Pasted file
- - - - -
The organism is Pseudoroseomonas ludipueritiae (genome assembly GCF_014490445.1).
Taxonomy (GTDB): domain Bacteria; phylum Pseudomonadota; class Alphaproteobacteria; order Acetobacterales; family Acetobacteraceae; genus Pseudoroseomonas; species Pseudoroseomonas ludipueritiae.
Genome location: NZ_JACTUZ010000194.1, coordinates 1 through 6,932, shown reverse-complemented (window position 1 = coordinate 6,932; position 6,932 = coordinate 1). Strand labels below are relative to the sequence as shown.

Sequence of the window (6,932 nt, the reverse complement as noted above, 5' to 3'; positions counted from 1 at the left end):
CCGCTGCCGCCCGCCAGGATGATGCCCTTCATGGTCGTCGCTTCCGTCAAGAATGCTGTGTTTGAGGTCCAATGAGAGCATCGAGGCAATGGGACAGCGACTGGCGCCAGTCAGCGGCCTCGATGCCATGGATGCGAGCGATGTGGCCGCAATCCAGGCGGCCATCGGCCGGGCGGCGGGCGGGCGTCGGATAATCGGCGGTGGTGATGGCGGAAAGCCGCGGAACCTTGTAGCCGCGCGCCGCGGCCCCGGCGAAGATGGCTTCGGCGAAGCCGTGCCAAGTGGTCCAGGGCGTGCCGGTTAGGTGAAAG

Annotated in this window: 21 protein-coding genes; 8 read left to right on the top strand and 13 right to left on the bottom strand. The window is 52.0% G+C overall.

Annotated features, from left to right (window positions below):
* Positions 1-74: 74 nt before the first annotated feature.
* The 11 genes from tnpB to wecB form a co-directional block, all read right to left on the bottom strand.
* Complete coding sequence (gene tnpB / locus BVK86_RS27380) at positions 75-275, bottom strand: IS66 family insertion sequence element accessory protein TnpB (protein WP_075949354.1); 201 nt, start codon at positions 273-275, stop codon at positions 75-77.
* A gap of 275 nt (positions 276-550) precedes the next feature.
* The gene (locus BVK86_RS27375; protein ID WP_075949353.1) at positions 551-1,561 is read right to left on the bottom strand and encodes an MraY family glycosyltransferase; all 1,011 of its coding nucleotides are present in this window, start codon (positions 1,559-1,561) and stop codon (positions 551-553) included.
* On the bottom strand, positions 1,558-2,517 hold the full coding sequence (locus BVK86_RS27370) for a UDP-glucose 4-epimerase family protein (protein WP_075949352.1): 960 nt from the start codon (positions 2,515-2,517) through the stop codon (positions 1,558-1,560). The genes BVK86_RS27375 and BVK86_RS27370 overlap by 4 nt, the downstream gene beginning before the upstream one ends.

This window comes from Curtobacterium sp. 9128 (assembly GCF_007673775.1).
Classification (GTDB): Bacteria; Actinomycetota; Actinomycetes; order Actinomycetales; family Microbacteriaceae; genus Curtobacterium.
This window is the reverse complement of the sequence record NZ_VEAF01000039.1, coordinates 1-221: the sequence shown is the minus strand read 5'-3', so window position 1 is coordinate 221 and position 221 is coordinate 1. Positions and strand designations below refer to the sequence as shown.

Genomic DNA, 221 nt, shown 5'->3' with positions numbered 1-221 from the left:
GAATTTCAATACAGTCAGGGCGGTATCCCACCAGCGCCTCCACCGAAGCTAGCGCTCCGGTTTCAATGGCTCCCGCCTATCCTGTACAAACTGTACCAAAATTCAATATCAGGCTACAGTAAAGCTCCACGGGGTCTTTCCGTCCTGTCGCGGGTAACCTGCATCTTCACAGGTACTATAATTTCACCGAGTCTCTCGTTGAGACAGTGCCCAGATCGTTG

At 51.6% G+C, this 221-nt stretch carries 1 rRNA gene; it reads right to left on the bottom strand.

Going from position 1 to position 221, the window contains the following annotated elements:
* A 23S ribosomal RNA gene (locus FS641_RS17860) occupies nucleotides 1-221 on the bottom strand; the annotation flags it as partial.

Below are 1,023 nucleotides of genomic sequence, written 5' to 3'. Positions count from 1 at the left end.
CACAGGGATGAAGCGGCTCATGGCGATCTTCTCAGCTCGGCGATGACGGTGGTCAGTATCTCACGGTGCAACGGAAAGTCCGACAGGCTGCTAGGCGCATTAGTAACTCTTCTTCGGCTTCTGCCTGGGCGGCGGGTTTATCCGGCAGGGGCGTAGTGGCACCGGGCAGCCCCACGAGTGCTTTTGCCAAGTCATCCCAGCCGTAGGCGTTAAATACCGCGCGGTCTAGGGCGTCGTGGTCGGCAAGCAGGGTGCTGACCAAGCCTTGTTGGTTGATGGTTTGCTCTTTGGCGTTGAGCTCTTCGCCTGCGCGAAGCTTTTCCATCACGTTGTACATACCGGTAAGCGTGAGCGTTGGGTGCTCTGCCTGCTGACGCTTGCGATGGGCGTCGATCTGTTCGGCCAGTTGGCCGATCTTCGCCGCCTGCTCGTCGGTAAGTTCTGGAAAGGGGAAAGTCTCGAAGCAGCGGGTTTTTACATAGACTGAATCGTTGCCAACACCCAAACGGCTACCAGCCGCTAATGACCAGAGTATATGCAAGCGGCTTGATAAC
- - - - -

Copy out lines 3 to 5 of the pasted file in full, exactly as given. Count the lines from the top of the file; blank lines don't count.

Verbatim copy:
Genome location: NZ_JACTUZ010000194.1, coordinates 1 through 6,932, shown reverse-complemented (window position 1 = coordinate 6,932; position 6,932 = coordinate 1). Strand labels below are relative to the sequence as shown.

Sequence of the window (6,932 nt, the reverse complement as noted above, 5' to 3'; positions counted from 1 at the left end):
CCGCTGCCGCCCGCCAGGATGATGCCCTTCATGGTCGTCGCTTCCGTCAAGAATGCTGTGTTTGAGGTCCAATGAGAGCATCGAGGCAATGGGACAGCGACTGGCGCCAGTCAGCGGCCTCGATGCCATGGATGCGAGCGATGTGGCCGCAATCCAGGCGGCCATCGGCCGGGCGGCGGGCGGGCGTCGGATAATCGGCGGTGGTGATGGCGGAAAGCCGCGGAACCTTGTAGCCGCGCGCCGCGGCCCCGGCGAAGATGGCTTCGGCGAAGCCGTGCCAAGTGGTCCAGGGCGTGCCGGTTAGGTGAAAG